Research the home yourself. Bruce Ailion, an Atlanta real estate agent, suggests that concerned buyers or sellers run a search for their home on the Internet. If you're really curious whether a death occurred in your home, he suggests going to DiedInHouse.com (but get out your credit card because a single search costs $11.99). Rob Condrey, a South Carolina software project manager and property owner started the site; he came up with the idea after one of his tenants claimed the rental property was haunted.
Of course, you can always research the home you're interested in, for free, at the library or search through property records with your local government.
Hire a medium to cleanse your house of spirits. Yes, there are such services, at websites like HouseHealing.com, that purport to cleanse your home of ghosts or other specters that go bump in the night. (For homes that are 2,000 square feet and under, expect to pay at least $200; for larger homes, add $100 per additional 1,000 square foot.)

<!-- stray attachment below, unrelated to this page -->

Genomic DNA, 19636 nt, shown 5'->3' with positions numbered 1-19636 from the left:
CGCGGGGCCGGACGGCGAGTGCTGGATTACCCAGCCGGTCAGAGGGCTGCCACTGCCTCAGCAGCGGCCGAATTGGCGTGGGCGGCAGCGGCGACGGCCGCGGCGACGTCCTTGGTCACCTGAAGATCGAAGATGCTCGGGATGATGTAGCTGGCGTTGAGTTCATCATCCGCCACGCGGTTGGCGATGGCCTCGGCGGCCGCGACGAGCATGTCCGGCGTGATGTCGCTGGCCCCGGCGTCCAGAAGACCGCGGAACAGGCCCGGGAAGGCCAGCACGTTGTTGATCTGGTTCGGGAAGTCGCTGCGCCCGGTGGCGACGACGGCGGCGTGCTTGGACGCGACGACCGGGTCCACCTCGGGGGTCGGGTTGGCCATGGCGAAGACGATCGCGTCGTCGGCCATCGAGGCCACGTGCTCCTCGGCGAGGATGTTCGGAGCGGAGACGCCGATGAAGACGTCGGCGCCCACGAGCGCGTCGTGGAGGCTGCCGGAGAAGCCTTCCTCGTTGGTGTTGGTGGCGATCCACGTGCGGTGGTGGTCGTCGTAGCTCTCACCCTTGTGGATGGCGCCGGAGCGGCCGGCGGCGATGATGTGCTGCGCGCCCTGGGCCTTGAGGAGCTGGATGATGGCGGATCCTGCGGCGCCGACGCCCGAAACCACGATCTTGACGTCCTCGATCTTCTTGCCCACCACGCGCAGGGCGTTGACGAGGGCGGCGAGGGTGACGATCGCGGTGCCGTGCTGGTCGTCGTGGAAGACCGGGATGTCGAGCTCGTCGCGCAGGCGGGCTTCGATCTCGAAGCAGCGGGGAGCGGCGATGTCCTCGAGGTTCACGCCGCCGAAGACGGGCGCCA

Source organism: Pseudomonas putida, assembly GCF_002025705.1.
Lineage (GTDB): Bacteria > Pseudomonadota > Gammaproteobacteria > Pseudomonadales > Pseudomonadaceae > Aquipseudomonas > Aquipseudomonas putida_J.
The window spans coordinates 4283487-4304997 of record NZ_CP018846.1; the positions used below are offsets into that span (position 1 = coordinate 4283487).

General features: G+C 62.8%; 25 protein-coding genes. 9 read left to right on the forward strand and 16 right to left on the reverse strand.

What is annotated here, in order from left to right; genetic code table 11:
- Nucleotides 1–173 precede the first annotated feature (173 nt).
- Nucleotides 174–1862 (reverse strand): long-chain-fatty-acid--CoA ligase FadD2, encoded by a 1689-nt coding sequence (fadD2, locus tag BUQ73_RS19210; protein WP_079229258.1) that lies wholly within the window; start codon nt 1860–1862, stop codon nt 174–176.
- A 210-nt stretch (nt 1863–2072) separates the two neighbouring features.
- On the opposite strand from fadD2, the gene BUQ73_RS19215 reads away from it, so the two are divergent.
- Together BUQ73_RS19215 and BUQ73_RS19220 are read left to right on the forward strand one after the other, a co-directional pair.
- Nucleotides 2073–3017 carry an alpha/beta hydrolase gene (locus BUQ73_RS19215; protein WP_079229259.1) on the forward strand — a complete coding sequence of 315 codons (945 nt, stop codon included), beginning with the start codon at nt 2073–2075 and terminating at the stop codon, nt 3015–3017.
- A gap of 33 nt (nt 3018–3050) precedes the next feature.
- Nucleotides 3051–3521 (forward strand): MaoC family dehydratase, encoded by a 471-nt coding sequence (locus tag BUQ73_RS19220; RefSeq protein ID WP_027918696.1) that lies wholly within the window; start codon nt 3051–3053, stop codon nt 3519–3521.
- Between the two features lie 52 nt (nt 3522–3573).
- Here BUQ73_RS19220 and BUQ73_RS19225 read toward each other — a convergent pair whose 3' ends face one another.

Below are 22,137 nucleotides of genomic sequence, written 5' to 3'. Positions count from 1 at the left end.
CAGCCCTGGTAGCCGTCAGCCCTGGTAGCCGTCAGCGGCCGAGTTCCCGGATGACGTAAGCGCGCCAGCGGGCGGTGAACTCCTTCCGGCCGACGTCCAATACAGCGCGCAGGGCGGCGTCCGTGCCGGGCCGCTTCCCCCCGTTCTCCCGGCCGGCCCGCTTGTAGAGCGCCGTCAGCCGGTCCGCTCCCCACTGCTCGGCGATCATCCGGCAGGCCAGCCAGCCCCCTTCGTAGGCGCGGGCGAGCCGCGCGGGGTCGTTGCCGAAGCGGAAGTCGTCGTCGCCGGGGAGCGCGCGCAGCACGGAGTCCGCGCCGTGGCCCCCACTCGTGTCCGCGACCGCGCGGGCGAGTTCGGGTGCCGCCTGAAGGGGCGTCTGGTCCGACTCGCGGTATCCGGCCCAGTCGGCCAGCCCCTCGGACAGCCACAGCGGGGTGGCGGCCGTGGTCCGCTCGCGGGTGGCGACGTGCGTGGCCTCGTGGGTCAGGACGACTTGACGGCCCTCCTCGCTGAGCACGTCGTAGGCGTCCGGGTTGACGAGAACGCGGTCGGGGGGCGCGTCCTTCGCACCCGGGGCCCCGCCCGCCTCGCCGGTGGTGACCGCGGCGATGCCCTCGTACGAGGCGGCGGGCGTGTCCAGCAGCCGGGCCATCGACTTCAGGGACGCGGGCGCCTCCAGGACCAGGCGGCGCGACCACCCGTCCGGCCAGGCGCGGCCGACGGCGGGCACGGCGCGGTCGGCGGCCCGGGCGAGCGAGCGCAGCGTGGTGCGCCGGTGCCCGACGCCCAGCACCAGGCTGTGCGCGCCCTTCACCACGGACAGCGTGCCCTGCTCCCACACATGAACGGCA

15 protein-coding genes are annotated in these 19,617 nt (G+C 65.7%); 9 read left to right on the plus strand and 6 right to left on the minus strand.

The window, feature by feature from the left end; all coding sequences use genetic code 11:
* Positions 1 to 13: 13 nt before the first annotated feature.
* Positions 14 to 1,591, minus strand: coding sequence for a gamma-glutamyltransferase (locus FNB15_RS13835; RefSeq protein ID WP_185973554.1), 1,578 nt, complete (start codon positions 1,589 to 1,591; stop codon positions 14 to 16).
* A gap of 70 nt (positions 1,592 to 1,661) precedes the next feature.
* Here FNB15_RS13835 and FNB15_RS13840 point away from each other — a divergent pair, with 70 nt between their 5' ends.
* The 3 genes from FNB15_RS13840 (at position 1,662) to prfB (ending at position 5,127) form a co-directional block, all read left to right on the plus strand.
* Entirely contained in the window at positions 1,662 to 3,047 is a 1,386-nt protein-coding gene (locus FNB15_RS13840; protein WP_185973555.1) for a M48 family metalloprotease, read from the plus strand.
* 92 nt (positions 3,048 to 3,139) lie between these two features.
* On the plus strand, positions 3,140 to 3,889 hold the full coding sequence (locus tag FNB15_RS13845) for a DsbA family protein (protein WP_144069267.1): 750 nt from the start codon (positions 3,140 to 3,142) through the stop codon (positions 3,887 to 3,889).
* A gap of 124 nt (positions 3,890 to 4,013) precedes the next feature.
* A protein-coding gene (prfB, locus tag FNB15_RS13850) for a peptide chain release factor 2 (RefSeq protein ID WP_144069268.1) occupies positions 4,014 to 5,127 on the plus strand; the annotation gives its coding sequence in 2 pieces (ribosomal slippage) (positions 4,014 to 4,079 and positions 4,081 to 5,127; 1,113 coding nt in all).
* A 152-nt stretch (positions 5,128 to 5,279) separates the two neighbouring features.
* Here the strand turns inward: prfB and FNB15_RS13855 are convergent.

You could also attempt a DIY cleansing. But according to Terri Jay, a medium as well as a pet psychic and life coach in Reno, Nev., that involves lighting a saucepan of alcohol on fire and walking throughout the house, "circling each room until it feels clear." So it might be best to leave it to the professionals, and if you sense that the ghost you're sharing your home with is friendly enough, you may want to leave well enough alone because from what she suggests, you aren't in any danger.
"I am often called upon to clear houses that the owners feel are haunted," she says, adding that if a home is giving you the willies, what you are likely feeling is negative energy. She says most people don't realize they are "a 99 percent spiritual being in a 1 percent physical body or 'meat suit.' When we leave our meat suits behind, we return to being pure, positive energy."
If you believe the house is haunted, don't panic. Well, if you think you're in mortal danger, panic, by all means. But if you're panicked because you think your haunted house isn't going to sell, you may not do so badly after all. Despite reports that a seemingly haunted house will cause it to lose its value, more than half of homebuyers are open to the idea of buying a haunted house, according to Realtor.com's 2013 Haunted Housing Report. You may sell it just fine.